Is this fungus, how do I get rid of it?

DocHudson(6 / NYC)November 21, 2013

Since last week, I have been seeing a lot of these in one of the plants, don't remember the name, its a flowering plant. I tried insecticidal soap, no help. It grew instead.

So what is this and how do I get rid of it.

Many thanks in advance.

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Tiffany, purpleinopp GardenWeb, Z8b Opp, AL(8B AL)

I think it's decomposition in the potting soil, having nothing to do with the Anthurium plant, similar to this discussion. Would you be able to add a pic of the whole plant and pot to this discussion?

    Bookmark   November 21, 2013 at 11:52AM
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DocHudson(6 / NYC)

The picture is not that good but will hopefully give an idea.
The plant looks ok (to me).

    Bookmark   November 21, 2013 at 2:40PM
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Tiffany, purpleinopp GardenWeb, Z8b Opp, AL(8B AL)

Yes, Anthurium looks great!

Insecticidal soap is not a fungicide.

In a pot that size, it will take a long time, probably 2-4 weeks for that plant to use all of the moisture. Letting it dry before adding more water is healthy for the plant, and can help reduce the decomposition activity in the pot. Keeping that much soil soggy moist can cause roots to rot. If you have some kind of fan, a *gentle* breeze for an hour or so per day can help circulate the air also. Ceiling fans are great for this, I keep one running on low all of the time. In a natural setting, this kind of plant would be in the crook of a tree trunk, without any 'dirt,' just decomposing organic matter. That's not something we want to replicate in a pot but lets us know the roots need plenty of air as well as moisture.

What's hiding to the left? Purple shamrock?

    Bookmark   November 21, 2013 at 2:56PM
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DocHudson(6 / NYC)

Thank you.

I don't think the soil is soggy and right below the plant, there is a wall heater so actually we are more worried about the plant getting too much of warm air. Although we maintain only 60F at night and 65F when we are home, still the outside temperature does not make situation that good. We have single walled windows and I don't know how much really cold windows and hot air breeze from the bottom affects the plant.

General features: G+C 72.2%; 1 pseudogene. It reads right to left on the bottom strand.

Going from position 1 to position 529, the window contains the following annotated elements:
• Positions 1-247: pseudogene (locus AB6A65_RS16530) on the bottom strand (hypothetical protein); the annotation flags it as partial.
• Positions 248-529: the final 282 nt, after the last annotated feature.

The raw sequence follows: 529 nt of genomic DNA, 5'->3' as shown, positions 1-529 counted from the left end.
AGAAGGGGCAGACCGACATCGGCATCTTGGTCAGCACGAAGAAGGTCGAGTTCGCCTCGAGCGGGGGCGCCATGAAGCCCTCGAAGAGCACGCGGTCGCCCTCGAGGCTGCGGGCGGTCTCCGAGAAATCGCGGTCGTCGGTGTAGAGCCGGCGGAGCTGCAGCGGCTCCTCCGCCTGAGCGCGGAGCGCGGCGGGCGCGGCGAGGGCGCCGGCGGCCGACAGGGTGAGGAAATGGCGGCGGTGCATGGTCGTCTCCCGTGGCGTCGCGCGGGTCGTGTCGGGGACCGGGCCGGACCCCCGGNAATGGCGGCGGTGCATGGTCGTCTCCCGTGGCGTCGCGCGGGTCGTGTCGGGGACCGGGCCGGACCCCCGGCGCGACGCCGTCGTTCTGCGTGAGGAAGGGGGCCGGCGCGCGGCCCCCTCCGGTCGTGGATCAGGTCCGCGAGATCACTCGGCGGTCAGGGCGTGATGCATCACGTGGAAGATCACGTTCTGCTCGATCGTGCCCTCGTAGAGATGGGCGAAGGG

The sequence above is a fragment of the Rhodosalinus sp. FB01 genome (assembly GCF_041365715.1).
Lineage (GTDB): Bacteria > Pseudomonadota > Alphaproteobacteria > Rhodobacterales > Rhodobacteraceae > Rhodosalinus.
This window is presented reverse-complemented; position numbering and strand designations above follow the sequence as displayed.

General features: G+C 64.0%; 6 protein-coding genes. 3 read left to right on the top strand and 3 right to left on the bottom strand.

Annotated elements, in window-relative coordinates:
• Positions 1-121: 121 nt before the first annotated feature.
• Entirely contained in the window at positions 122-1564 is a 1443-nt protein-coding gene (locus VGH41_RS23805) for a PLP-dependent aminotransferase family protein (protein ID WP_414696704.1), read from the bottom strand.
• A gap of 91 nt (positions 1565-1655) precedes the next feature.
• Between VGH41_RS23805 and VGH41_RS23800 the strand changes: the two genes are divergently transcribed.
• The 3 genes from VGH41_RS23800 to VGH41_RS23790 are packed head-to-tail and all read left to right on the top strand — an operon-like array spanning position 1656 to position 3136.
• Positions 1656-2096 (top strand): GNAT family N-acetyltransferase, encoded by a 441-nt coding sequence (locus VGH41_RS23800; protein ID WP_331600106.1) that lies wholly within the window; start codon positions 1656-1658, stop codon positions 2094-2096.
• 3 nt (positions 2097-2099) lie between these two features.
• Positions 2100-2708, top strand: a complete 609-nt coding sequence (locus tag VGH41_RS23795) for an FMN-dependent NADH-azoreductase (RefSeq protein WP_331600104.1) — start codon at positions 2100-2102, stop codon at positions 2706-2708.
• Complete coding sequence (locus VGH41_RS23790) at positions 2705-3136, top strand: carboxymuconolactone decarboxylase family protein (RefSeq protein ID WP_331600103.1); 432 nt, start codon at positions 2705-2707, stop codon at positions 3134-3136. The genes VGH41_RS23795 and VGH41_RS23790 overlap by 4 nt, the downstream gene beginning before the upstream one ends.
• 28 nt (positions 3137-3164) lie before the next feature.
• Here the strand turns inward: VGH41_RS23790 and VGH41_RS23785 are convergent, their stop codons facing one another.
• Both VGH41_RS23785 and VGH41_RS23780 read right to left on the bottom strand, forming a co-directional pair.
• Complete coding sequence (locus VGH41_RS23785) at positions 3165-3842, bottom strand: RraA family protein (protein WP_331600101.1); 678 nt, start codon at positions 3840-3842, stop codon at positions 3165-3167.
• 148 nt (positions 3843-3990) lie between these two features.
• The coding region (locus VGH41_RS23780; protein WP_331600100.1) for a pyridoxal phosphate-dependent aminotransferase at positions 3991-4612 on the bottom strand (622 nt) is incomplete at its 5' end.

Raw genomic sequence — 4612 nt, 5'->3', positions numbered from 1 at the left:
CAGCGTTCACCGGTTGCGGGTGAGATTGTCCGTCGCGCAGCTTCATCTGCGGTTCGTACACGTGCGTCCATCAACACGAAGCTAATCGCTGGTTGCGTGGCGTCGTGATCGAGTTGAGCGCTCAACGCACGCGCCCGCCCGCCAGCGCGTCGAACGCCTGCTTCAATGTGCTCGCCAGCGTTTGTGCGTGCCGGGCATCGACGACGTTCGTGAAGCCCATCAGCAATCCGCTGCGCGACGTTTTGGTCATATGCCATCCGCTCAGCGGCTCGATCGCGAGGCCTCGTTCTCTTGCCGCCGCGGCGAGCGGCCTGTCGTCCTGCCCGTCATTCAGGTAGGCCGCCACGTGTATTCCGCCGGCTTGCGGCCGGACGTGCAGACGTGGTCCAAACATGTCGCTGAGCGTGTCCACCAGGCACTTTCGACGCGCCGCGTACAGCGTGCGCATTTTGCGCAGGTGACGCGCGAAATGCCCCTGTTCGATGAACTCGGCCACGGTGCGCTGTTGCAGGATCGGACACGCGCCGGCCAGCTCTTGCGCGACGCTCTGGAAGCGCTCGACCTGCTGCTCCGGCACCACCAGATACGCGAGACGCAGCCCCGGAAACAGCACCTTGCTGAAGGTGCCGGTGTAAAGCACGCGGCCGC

So your recommendation is, don't add anything in it, not even water for about a month and see how it goes?

Do you suggest to mix the soil with fork or something and keep a fan on. I have a tower fan, I do keep it running sometimes. Now on, will run a little longer.

I actually don't know the name of the plant. It was gifted to us.

Would love to know the name

    Bookmark   November 21, 2013 at 3:26PM
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christine1950

Leave it to purple to spot something purple LOL, I know the plant as a wandering jew, why it's called that I dont know but they are a great plant to grow, I love mine. Yours is doing very well, I snip mine to keep it bushy.
Christine

    Bookmark   November 21, 2013 at 5:10PM
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monet_g

I can't get a good read on your photos, but my first thought is salt build up on the soil due to fertilizer and tap water. Flushing with pure water should help.

But, then again, purple might be onto something. The soil looks compacted (from what I can see). How long has it been since you re-potted?

    Bookmark   November 21, 2013 at 6:00PM
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Tiffany, purpleinopp GardenWeb, Z8b Opp, AL(8B AL)

Right, Christine, Tradescantia zebrina. It DOES look good.

"So your recommendation is, don't add anything in it, not even water for about a month and see how it goes?" Not really, just to let it get fairly dry before adding more water. That could be tomorrow or next month, and not particular advice to this plant, just to any plant in store-bought potting soil, especially during the cooler, shorter days of winter.